Experimental Music Cultures in Central and Eastern Europe
Sound Exchange began its search for the roots and current state of experimental music culture in Central and Eastern Europe in 2010, pursuing commonalities and singularities found within these regions and discussing their relationship with the international history of experimental music. Aiming at rendering local lines of development visible again and encouraging artists to reconnect to these traditions, Sound Exchange produced a series of festivals, exhibitions and workshops in Poland, Slovakia, Estonia, Lithuania, Latvia, Hungary, Germany and the Czech Republic, in close collaboration with local initiatives in each country. CTM 2014 presents some of the findings and achievements of the extensive project through a special condensed programme at the festival, and links it into further dialogue with parallel developments in Russia and the West.
Central and Eastern Europe boasts a lively, internationally networked scene of musicians and artists, festivals and local centers of experimental media-based music and audio arts. The long traditions of experimental music cultures in these regions have, however, been difficult to access until recently. While the often barely-known musical and artistic positions forged by various pioneering protagonists presented in the Sound Exchange programme exhibit a wide stylistic and aesthetic spectrum of electro-acoustic music, composed and improvised music, musical media art and audio art, local compositional or artistic sound traditions play a relatively small role in each country’s cultural memory. This is a result of decades-long political repression during the region’s socialist period in which experimental techniques were usually undervalued, or perhaps even more so due to the violent break with established practices following the fall of the iron curtain in 1989, when biographies got disrupted, networks and institutions broke down, and globally used digital practices inevitably became the focal point of an urgent desire to “catch-up”. An atmosphere of gradually-increasing openness and international networking has progressively connected scenes and protagonists to their fellows in the west ever since, while barely giving local identity its due.
As a result, the younger generation of musicians is very often more focused on the 'west' with relatively few connections to local traditions, while the international music community remains drastically under-informed.
Such was the hypothesis of German musicologist Golo Föllmer, who conducted his research in eight Central and Eastern European countries for over half a year in 2010 following an invitation by the Goethe-Institut. Föllmer’s work served as a starting point for Sound Exchange, a two-year trans-regional music project involving many local initiatives and protagonists in and between the cities that had been visited by the researcher: Budapest, Bratislava, Prague, Krakow, Riga, Vilnius, Tallinn, and Chemnitz. Summoned by the project’s curators, Carsten Seiffarth and Carsten Stabenow of Dock e.V., and enabled through support by the Goethe-Institut and The Federal Cultural Foundation of Germany, these local artists, curators, and independent producers started to gather and publicize information on the roots of their respective experimental music cultures, encouraging younger artists to interact with these roots in an attempt to reconnect current music practices to their local identities and history.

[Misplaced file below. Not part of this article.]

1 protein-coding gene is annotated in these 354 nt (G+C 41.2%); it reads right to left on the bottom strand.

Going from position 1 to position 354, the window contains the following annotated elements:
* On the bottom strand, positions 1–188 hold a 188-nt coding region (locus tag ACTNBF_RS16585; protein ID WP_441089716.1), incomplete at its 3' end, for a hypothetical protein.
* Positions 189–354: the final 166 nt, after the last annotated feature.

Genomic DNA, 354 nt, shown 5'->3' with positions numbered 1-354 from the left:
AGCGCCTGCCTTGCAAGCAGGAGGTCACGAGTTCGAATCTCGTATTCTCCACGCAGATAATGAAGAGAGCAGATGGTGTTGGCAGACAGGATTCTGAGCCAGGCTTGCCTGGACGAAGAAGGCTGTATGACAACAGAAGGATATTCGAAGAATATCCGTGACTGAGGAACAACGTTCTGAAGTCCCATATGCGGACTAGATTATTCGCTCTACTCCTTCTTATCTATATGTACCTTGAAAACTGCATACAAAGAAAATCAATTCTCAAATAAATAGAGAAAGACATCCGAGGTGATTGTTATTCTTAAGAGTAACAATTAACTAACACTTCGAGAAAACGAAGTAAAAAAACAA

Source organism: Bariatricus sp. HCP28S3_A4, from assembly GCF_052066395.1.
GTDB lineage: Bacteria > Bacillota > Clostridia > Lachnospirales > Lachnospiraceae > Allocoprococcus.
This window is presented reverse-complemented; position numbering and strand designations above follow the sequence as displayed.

Over the course of one year, festivals, events, installations and workshops organized in collaboration with these groups and linking these diverse scenes were held under the Sound Exchange umbrella. Context-specific programmes were developed in each city, and touched on topics such as electronic sound experiments, Dadaist happenings and new wave, minimal music, Fluxus, experimental electroacoustic music, graphic notations, or real-time improvisation. The project culminated in a festival held in the East-German city of Chemnitz, which interwove modules from each of the previous events.
The initiative has been extensively documented via an audiovisual blog as well as the Anthology of Experimental Music Cultures in Central and Eastern Europe 1950-2010, published both online and as a 400-page book.
At CTM 2014, a special two-day Sound Exchange concert and performance programme at the HAU Hebbel am Ufer (HAU2) brings a selection of projects by younger-generation Eastern European artists working in resonance (or in contrast) with their pioneering counterparts.
The Sound Exchange exhibition in the Foyer of HAU2 provides further context by presenting individual artistic positions, regional groupings, and currents in Central and Eastern Europe’s experimental musical cultures from the 1960s to the present. Through various documents, images, and sounds, eight exemplary pioneers and their works are portrayed in regional and historical context, as are their underlying artistic processes and positions.
An afternoon programme regrouping lectures, a round-table discussion, and a specially-commissioned film programme focused on the late GDR underground scene that presents rare and never before seen film and video documents, gives the possibility for in-depth reflection and debate. Further examinations of musical developments elsewhere in the East and West will unfold throughout various other events within CTM 2014’s Discourse series.
Sound Exchange at CTM 2014 is a collaboration with Dock e.V. With the kind support of the Lithuanian Composers’ Union, The Polish Institute in Berlin, and the Culture Capital Foundation of Latvia.